Subscription reading and audio services show no sign of slowing down, KDP launches new report features, and Kindle supports Traditional Chinese Language.
How much a writer earns from writing continues to make depressing reading, and a clash in Swedish audio subscription has global consequences.
The Society of Authors sends an open letter asking the UK government to tackle piracy. Storytel continues to grow and Scribd breaks new ground.
Plagiarism is in the news, possibly targeting indies and on KDP in general and we examine the indie presence at London Book Fair.
Storytel is embarrassed by the success of audiobook erotica on its website while Wattpad launches a promising venture in Korea.
Many more people are reading books than announced sales figures suggest, and China has become the largest book market in the world.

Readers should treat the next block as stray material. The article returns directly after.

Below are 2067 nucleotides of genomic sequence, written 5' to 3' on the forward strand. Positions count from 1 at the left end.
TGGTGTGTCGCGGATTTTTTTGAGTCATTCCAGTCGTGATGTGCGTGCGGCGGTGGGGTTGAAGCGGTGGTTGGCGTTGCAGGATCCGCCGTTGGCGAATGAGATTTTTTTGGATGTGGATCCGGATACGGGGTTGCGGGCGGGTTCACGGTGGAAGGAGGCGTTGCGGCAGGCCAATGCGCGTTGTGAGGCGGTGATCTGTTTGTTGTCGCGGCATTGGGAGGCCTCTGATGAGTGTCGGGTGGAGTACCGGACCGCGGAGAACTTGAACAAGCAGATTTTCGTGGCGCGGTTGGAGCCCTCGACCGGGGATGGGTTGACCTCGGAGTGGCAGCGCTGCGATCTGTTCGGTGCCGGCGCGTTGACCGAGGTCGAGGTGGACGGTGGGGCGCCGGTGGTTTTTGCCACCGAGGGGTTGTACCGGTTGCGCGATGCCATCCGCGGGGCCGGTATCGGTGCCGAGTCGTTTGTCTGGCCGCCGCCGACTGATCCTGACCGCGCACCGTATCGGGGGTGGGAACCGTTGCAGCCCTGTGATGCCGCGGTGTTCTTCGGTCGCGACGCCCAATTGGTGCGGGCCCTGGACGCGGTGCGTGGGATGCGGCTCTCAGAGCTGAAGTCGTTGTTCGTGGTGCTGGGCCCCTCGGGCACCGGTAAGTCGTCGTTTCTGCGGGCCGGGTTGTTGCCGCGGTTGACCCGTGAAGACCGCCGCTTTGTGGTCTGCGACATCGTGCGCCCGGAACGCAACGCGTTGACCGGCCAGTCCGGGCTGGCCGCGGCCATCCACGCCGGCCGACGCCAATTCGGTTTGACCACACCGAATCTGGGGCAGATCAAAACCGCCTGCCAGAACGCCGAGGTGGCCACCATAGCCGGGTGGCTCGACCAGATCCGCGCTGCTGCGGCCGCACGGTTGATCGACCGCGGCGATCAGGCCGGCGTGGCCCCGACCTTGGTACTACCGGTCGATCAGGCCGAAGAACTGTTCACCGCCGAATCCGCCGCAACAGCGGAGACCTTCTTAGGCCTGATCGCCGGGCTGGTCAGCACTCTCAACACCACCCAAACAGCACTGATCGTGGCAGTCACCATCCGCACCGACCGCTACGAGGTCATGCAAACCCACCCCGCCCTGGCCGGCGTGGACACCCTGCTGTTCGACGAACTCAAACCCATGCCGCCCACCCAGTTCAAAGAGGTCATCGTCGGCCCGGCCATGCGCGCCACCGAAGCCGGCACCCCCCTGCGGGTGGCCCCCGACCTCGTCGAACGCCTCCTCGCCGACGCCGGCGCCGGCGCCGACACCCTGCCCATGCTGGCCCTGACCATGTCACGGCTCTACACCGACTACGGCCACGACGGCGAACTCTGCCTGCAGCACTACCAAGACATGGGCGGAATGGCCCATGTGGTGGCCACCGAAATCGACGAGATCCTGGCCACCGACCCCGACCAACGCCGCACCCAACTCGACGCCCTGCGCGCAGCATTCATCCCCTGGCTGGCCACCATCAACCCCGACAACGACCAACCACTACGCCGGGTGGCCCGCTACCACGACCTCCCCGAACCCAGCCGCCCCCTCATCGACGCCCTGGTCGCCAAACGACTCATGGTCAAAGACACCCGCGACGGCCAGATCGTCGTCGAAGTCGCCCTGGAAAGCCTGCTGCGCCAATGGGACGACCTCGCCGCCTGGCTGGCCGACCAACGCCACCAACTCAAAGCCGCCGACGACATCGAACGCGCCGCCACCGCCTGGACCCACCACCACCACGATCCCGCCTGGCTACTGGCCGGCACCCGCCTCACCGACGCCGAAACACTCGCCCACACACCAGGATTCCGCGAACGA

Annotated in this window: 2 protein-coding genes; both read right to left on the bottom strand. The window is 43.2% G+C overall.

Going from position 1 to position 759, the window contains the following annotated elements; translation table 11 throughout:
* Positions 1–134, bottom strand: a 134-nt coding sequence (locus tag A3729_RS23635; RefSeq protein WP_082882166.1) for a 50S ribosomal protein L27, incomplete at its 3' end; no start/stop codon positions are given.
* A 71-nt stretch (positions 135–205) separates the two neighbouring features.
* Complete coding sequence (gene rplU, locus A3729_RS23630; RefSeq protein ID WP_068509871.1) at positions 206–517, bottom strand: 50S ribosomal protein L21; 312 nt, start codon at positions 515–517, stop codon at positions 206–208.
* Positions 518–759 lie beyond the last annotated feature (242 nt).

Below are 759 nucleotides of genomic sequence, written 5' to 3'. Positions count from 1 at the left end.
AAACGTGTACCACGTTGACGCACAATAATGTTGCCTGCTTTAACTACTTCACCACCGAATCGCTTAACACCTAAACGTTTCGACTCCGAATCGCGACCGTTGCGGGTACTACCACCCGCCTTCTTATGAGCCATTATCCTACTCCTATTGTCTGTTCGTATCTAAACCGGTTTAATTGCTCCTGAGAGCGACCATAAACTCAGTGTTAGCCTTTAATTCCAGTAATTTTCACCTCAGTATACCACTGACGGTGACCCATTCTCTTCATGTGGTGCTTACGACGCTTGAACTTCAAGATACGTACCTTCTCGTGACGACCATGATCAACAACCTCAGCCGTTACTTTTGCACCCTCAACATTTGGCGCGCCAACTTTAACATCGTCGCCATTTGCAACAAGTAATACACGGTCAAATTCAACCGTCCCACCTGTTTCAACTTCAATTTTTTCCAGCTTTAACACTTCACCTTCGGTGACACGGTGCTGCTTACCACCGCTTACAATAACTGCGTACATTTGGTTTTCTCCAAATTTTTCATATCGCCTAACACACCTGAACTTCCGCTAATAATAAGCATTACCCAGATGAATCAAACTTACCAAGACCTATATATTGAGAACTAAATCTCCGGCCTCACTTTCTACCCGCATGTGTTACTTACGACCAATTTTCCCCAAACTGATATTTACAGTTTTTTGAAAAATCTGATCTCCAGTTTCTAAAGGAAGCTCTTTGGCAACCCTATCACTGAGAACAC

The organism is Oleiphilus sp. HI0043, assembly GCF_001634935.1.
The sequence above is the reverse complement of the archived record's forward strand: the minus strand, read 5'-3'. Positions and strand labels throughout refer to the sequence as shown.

Amazon is set to open its first airport bookstore. The EU's new sales tax rules come into force, meaning member countries do not have to charge sales tax on ebooks.
Amazon remains tight-lipped after leaking many of its customers emails, but opens up its US store to Australian customers once again.
The European Union's copyright reform legislation passed last week. Many bodies representing authors and publishers are delighted. Many internet freedom campaigners are devastated. What does this mean for you. Also, interesting developments at Amazon.
Authors who fell victim to Tate Publishing will have to wait a little longer before they see any sign of justice or recompense. Barnes & Noble continues to implode while Storytel continues to grow.
What did Amazon Prime Day deliver except pictures of dogs? New distribution opportunities from Smashwords and PublishDrive.
Amazon has taken action against one of the worst offending Kindle unlimited scammers, but in a disappointingly limited way. They are also causing a major headache for Australian customers.